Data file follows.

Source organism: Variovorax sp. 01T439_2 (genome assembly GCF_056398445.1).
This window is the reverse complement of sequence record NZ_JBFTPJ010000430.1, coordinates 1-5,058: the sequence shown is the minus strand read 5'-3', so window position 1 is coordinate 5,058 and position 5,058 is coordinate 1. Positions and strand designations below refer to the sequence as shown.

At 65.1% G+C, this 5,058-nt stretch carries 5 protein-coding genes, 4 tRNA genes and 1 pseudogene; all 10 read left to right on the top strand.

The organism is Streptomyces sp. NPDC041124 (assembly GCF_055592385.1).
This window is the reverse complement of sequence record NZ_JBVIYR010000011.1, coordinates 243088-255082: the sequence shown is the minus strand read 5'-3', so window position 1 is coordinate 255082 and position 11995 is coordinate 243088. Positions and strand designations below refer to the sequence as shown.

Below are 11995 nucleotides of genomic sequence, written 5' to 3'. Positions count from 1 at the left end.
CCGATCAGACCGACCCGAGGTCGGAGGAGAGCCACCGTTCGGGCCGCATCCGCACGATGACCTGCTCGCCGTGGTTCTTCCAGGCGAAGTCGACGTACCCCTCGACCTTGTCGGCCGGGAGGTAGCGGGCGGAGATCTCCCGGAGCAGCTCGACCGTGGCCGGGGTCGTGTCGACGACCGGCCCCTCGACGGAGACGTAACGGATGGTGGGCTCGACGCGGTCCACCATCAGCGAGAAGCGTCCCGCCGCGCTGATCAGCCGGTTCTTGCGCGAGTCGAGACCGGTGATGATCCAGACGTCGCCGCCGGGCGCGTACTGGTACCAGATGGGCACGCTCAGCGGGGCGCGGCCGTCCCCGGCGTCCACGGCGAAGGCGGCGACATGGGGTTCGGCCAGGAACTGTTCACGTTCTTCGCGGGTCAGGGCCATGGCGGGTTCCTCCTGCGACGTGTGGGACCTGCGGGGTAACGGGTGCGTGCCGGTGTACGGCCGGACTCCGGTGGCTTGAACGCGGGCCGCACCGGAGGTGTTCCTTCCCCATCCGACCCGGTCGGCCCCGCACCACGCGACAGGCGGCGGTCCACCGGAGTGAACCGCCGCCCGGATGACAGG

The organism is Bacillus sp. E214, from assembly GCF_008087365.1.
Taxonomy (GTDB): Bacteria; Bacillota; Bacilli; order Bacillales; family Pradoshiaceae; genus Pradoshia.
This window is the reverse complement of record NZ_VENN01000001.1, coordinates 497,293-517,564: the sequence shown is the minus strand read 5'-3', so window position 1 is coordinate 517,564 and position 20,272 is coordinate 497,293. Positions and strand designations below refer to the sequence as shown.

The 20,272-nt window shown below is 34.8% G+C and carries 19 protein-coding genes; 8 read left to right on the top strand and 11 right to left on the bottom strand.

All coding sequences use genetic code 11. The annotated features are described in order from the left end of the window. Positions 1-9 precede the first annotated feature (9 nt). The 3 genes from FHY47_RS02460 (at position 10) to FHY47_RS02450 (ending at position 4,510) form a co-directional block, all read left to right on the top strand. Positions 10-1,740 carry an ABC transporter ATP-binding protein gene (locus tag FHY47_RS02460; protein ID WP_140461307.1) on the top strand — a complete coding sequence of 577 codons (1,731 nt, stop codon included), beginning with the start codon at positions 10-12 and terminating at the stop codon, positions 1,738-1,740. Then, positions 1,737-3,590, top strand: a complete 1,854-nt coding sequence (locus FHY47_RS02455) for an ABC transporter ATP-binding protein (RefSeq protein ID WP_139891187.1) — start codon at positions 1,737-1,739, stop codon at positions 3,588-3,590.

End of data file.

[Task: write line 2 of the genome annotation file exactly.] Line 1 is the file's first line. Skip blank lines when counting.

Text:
This window is the reverse complement of sequence record NZ_JBFTPJ010000430.1, coordinates 1-5,058: the sequence shown is the minus strand read 5'-3', so window position 1 is coordinate 5,058 and position 5,058 is coordinate 1. Positions and strand designations below refer to the sequence as shown.